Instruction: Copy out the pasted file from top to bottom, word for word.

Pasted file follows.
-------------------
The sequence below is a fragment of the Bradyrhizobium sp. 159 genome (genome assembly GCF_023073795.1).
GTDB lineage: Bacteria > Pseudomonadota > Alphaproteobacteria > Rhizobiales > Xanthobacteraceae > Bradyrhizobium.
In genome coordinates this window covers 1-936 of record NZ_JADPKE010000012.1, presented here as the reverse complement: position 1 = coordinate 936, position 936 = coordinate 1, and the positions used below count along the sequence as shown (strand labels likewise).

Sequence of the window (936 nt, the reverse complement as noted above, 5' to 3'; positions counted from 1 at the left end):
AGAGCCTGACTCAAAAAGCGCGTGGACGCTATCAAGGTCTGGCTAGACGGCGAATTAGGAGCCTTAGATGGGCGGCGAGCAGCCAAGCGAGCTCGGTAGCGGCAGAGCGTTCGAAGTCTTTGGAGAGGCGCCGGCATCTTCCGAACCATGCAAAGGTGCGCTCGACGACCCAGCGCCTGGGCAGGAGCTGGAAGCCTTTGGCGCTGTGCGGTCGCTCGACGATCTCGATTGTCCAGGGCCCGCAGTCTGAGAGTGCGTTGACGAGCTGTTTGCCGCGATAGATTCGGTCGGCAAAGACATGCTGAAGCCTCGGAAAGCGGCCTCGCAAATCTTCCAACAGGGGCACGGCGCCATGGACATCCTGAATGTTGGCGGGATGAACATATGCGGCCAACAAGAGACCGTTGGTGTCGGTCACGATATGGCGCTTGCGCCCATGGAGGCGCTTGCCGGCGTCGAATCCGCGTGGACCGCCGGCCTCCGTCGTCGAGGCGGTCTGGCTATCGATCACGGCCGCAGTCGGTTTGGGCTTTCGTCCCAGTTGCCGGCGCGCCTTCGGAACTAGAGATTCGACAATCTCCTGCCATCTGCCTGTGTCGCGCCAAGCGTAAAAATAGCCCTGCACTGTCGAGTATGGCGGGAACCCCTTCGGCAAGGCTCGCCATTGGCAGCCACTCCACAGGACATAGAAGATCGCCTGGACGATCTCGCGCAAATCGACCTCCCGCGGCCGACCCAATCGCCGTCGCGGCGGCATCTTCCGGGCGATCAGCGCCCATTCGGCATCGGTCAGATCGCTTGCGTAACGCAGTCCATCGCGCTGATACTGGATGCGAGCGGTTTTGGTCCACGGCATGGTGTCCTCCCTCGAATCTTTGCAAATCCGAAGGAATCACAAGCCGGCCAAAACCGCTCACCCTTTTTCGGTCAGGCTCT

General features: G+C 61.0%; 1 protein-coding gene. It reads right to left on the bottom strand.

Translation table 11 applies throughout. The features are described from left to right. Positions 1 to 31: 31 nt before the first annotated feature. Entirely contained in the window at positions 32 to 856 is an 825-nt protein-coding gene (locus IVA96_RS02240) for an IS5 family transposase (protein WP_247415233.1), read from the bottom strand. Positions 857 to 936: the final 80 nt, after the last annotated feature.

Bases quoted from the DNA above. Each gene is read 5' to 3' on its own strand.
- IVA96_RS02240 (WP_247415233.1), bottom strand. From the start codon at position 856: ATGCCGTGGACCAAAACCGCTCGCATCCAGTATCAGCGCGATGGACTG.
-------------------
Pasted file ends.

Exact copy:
The sequence below is a fragment of the Bradyrhizobium sp. 159 genome (genome assembly GCF_023073795.1).
GTDB lineage: Bacteria > Pseudomonadota > Alphaproteobacteria > Rhizobiales > Xanthobacteraceae > Bradyrhizobium.
In genome coordinates this window covers 1-936 of record NZ_JADPKE010000012.1, presented here as the reverse complement: position 1 = coordinate 936, position 936 = coordinate 1, and the positions used below count along the sequence as shown (strand labels likewise).

Sequence of the window (936 nt, the reverse complement as noted above, 5' to 3'; positions counted from 1 at the left end):
AGAGCCTGACTCAAAAAGCGCGTGGACGCTATCAAGGTCTGGCTAGACGGCGAATTAGGAGCCTTAGATGGGCGGCGAGCAGCCAAGCGAGCTCGGTAGCGGCAGAGCGTTCGAAGTCTTTGGAGAGGCGCCGGCATCTTCCGAACCATGCAAAGGTGCGCTCGACGACCCAGCGCCTGGGCAGGAGCTGGAAGCCTTTGGCGCTGTGCGGTCGCTCGACGATCTCGATTGTCCAGGGCCCGCAGTCTGAGAGTGCGTTGACGAGCTGTTTGCCGCGATAGATTCGGTCGGCAAAGACATGCTGAAGCCTCGGAAAGCGGCCTCGCAAATCTTCCAACAGGGGCACGGCGCCATGGACATCCTGAATGTTGGCGGGATGAACATATGCGGCCAACAAGAGACCGTTGGTGTCGGTCACGATATGGCGCTTGCGCCCATGGAGGCGCTTGCCGGCGTCGAATCCGCGTGGACCGCCGGCCTCCGTCGTCGAGGCGGTCTGGCTATCGATCACGGCCGCAGTCGGTTTGGGCTTTCGTCCCAGTTGCCGGCGCGCCTTCGGAACTAGAGATTCGACAATCTCCTGCCATCTGCCTGTGTCGCGCCAAGCGTAAAAATAGCCCTGCACTGTCGAGTATGGCGGGAACCCCTTCGGCAAGGCTCGCCATTGGCAGCCACTCCACAGGACATAGAAGATCGCCTGGACGATCTCGCGCAAATCGACCTCCCGCGGCCGACCCAATCGCCGTCGCGGCGGCATCTTCCGGGCGATCAGCGCCCATTCGGCATCGGTCAGATCGCTTGCGTAACGCAGTCCATCGCGCTGATACTGGATGCGAGCGGTTTTGGTCCACGGCATGGTGTCCTCCCTCGAATCTTTGCAAATCCGAAGGAATCACAAGCCGGCCAAAACCGCTCACCCTTTTTCGGTCAGGCTCT

General features: G+C 61.0%; 1 protein-coding gene. It reads right to left on the bottom strand.

Translation table 11 applies throughout. The features are described from left to right. Positions 1 to 31: 31 nt before the first annotated feature. Entirely contained in the window at positions 32 to 856 is an 825-nt protein-coding gene (locus IVA96_RS02240) for an IS5 family transposase (protein WP_247415233.1), read from the bottom strand. Positions 857 to 936: the final 80 nt, after the last annotated feature.

Bases quoted from the DNA above. Each gene is read 5' to 3' on its own strand.
- IVA96_RS02240 (WP_247415233.1), bottom strand. From the start codon at position 856: ATGCCGTGGACCAAAACCGCTCGCATCCAGTATCAGCGCGATGGACTG.